216–Hand Biting

my brother doesn’t know how to
live in harmony with his wives or
his parents or his children he is
wounded to the core of his being
but his grief lashes out instead
of wailing probably because
no one heard him when he cried
how to reach out to him on this
his birthday when he wounds
every hand that reaches toward him
is a mystery to me so i sit here
late at night writing poetry
and keep my hand from being
bitten until i find a way
to raise the white flag
without losing any fingers
this is such a deep grief to me
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Know What You Want to Talk About and Then Write About Something Else

All should be transformed into a source of wisdom and compassionate living.
—Taitetsu Unno, “Number One Fool” (
Tricycle, Spring 2008)

Sometimes at night we stroll and
we do not know where the perfume
comes from, but tonight I have found

from across the deep orchard a hedge
outside the wire fence where the wild rose
is ferocious in its pink blossoming. Its

headstrong bouquet is more gong than harp.
I would know it anywhere.
I try to be still. Try to be alone,

and my heart clangs like a bell.
I try to fall away. I try to disappear.
I try to hurl my discontent into the cloudy river.

And the river says What? to me.
And I do not know what. Don’t understand why.
Confused about how as well.

And I follow my nose to the next
rise of wild roses, stand beside them
and breathe. Every breath, I need to fight for

tonight. Nothing comes easily.

214–Traveling

not sure how i got here
sixty three years after birth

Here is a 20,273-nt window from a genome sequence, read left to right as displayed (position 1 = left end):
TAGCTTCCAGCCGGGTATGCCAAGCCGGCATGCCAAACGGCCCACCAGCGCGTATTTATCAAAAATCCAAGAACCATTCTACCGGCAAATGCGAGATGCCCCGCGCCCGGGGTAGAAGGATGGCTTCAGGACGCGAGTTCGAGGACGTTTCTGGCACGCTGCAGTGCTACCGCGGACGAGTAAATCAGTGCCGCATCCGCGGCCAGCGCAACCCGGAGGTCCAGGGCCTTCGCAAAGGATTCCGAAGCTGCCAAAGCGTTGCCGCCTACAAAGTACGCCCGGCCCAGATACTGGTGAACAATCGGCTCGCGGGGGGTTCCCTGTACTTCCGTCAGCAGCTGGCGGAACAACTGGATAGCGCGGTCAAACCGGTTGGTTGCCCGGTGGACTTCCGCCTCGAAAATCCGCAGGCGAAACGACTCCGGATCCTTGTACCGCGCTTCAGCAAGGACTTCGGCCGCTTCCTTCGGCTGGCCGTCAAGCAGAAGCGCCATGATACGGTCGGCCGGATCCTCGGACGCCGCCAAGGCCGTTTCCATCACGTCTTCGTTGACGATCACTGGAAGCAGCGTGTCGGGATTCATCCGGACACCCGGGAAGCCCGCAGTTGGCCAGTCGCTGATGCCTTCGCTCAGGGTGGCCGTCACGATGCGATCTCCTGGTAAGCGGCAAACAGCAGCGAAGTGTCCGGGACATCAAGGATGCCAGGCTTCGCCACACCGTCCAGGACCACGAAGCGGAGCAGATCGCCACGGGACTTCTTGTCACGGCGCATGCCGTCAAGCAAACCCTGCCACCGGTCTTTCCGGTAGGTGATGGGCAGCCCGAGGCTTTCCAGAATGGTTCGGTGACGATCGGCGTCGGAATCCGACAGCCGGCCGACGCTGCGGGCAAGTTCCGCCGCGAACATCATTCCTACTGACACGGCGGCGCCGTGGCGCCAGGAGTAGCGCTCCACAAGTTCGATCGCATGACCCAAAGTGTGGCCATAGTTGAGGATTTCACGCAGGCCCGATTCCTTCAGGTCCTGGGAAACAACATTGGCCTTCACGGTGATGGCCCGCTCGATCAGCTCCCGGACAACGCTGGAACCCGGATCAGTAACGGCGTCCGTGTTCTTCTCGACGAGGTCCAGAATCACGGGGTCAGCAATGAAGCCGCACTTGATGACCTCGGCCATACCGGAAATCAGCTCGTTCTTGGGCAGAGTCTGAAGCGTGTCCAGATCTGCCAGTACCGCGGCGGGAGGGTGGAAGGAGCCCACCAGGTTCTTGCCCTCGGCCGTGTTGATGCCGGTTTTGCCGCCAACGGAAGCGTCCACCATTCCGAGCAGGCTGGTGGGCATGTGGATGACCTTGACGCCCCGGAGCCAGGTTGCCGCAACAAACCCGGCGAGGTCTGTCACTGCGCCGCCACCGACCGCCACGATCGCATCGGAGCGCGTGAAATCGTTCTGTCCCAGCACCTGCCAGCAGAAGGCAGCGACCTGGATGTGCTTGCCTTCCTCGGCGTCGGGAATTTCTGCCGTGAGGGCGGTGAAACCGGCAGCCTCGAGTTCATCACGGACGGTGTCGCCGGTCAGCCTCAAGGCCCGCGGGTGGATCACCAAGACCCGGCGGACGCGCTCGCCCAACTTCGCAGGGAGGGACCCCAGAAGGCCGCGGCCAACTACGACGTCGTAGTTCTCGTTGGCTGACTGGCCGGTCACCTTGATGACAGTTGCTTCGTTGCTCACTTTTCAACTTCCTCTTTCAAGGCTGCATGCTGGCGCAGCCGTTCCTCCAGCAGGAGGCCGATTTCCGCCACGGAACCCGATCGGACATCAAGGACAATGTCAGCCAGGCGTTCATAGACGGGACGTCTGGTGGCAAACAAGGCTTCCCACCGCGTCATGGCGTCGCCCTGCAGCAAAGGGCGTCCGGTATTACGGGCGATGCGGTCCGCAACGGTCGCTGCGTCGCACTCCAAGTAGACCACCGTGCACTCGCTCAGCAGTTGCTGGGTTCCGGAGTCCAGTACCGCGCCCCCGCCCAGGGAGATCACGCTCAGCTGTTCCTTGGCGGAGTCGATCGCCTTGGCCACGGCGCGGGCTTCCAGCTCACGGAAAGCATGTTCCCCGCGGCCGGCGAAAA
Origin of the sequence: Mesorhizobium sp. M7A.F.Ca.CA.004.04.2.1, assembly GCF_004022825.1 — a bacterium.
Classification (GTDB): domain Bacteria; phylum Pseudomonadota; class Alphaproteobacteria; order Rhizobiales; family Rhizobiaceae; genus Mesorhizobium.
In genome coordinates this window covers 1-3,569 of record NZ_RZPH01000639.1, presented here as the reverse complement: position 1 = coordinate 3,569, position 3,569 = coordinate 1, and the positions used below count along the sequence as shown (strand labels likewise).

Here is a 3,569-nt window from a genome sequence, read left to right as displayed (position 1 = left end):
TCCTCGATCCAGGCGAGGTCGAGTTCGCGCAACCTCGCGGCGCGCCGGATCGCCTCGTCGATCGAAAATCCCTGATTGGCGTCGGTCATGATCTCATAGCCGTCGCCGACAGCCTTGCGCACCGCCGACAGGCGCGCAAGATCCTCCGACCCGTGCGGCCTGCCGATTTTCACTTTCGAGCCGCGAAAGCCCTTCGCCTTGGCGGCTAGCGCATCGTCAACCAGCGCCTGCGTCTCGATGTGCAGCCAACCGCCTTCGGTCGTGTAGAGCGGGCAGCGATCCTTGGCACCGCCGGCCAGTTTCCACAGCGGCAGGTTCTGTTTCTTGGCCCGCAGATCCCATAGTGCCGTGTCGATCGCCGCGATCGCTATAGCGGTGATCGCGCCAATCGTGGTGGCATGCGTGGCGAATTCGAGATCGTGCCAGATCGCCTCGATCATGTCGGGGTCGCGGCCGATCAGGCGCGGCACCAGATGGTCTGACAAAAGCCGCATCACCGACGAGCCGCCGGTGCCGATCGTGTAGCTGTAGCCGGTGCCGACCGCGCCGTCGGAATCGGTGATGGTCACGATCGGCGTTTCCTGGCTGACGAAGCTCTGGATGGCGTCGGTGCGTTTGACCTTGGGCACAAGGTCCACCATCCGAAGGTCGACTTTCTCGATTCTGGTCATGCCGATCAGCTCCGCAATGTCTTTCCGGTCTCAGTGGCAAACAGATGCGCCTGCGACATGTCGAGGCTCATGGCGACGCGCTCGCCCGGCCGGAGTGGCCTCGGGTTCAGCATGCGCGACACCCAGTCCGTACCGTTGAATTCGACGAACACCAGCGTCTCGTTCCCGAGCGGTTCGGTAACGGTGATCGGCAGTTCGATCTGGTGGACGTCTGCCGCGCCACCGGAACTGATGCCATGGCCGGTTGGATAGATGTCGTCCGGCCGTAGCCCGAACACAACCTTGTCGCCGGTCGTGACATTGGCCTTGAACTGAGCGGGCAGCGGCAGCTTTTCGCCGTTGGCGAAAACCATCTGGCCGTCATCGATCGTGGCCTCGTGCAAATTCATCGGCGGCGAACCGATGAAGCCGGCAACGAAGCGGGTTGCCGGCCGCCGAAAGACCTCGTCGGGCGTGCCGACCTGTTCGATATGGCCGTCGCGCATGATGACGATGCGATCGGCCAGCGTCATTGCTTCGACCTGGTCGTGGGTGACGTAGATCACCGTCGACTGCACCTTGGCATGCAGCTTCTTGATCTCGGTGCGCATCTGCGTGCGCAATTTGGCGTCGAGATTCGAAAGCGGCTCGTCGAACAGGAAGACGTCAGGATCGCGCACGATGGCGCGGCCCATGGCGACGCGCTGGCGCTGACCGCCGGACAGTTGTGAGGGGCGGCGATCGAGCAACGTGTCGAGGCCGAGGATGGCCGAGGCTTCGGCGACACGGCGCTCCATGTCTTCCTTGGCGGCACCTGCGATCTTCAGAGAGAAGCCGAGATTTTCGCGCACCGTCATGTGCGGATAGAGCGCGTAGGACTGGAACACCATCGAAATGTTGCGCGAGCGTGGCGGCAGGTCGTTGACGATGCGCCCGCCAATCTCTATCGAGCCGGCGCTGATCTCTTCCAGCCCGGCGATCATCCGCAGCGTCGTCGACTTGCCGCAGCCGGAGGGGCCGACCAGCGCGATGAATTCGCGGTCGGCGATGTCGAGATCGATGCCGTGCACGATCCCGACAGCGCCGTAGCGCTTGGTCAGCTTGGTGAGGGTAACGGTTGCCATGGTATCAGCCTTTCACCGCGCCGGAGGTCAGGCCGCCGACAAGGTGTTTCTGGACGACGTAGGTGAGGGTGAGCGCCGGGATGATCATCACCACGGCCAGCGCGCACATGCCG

it was no grand plan of mine
just a common daily waking
sleeping and doing it again
now that i’m here though
i take to looking back over
the years of this and think
this time i didn’t miss out
on much except the money
and fine wine maybe next
time or maybe this is my
last swing around this planet
and i’m bound for some outer
world where traveling is
at the speed of thought

New Spine

There’s a crack in everything. That’s how the light gets in.
—Leonard Cohen

No there’s not.
—Finn Trommer, 5 “and a half” years ol
d

All day I practice not knowing. But damned
if that slinky surety doesn’t sink in. No, no
that’s not a dinosaur print, I tell my son,
when he shows me a strange swirl in the sandstone.
Yes, I tell Wendy. You can plant the individual
garlic cloves, and then admit moments later
I just do not know. I don’t know. I don’t know.
There was a time when I thought I did. And perhaps
it is better now. These days, how I notice
everything—the shadowed wrinkles on the cliffs,
the high-voltage scent of wild rose in the morning air—
but it’s not everything, and I can’t help but wonder what I miss.
What I miss, well, the I think I know the list is endless. Perhaps
there were multiple suns in the sky—
I don’t know. I was looking down at the most curious,
strange and wonderful shadows.